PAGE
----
The State News endorses Beier, Stephens for city council seats
East Lansing’s local government has been in the spotlight for several months now — from Country Mill Farms’ court case against the city to the income tax proposal — and the importance of a strong city council is as necessary as ever.
With the local election taking place on Nov. 7, The State News endorses Mayor Pro Tem Ruth Beier and Aaron Stephens for the two available seats in the upcoming East Lansing City Council race.
Beier has the financial background the city needs. She graduated from MSU with a degree in economics and received a master’s degree from Duke University.
She’s experienced in her field — she’s worked as an economist for the Michigan Education Association and was appointed deputy treasurer for taxation and economic policy for the state of Michigan by then-Gov. James Blanchard.
She initially ran for city council in 2013 because she wanted to help the city manage its finances. The city needs that interest and determination in managing the budget — now more than ever.
Beier is well-equipped to handle the results of the income tax proposal, whatever happens. If it is to pass, Beier will be able to implement the tax effectively. If it fails, Beier will be a leader in working with appropriate city leaders to find the $3 million needed to fund pensions.
Beier has been active in decisions to approve Brownfield redevelopment projects and make downtown businesses more diverse and active. One of her original campaign goals was to bring in new business to the Park District buildings, and she said for the next term she wants to bring a new developer in to complete that goal.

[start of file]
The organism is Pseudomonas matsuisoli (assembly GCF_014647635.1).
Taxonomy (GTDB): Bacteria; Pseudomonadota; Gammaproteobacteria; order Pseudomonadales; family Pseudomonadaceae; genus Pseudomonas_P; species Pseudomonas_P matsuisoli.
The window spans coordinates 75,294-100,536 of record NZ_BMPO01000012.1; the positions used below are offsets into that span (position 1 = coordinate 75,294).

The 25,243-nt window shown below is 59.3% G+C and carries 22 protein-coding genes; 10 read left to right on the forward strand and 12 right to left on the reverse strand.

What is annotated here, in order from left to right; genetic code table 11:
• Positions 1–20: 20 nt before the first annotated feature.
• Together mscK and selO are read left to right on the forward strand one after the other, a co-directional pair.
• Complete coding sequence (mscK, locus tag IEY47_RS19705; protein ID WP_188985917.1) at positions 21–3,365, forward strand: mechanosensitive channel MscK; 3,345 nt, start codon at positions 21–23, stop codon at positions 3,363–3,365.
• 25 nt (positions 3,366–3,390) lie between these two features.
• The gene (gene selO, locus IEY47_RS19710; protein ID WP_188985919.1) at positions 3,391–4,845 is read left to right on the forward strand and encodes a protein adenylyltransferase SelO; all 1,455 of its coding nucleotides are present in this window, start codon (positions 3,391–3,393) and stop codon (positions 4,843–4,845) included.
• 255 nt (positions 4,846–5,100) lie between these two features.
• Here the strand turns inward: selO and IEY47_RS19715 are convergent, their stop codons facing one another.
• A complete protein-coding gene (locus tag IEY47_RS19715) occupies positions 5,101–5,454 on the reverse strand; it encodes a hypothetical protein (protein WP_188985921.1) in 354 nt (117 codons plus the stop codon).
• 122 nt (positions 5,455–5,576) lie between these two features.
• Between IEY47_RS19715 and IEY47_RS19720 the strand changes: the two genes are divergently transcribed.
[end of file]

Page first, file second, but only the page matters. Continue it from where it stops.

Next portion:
Furthermore, Beier represents the permanent residents of East Lansing very well. She makes an effort to connect with residents by knocking on doors, talking to students and more. Having a government that listens to its residents is vital, and Beier does her best to make sure that happens.
Though Stephens, a political science senior at MSU, is running for his first time, he has experience working on national campaigns. He worked with both the Bernie Sanders and Hillary Clinton presidential campaigns.
As a student, Stephens can bring a different perspective to the council. One of his goals is to work closer with the university, and he knows the actors within the administration to make that possible.
His passion for politics is noticeable.
Throughout the campaign, he’s emphasized his goal to stay in East Lansing past graduation and be a politically active community member. By showing a genuine interest in solving these local problems, voters can take Stephens by his word and believe he will stick to his goals.
Support for Stephens is evident.
He was endorsed by Rep. Sam Singh, the Michigan House minority leader who was on the East Lansing City Council for 10 years. Stephens also raised more than $10,000 for the election.
Stephens wants to make downtown development a priority and is not picky about who applies to develop. In a previous State News article, Stephens said he would let the market decide what comes downtown.
Beier is a candidate students and residents alike can trust to make tough decisions and engage the community. Stephens is a newcomer with genuine ideas and a student’s perspective. The two are equipped to handle anything the council needs, which is why The State News endorses Beier and Stephens for East Lansing City Council.
The State News Editorial Board is made up of the Editor-in-Chief Rachel Fradette, Managing Editor McKenna Ross, Campus Editor Brigid Kennedy, Features Editor Sasha Zidar, Sports Editor Sam Metry, Copy Chief Blair Baeten, Staff Representative Madison O'Connor and Inclusion Representative Souichi Terada.
City Editor Riley Murdock did not sit for this editorial.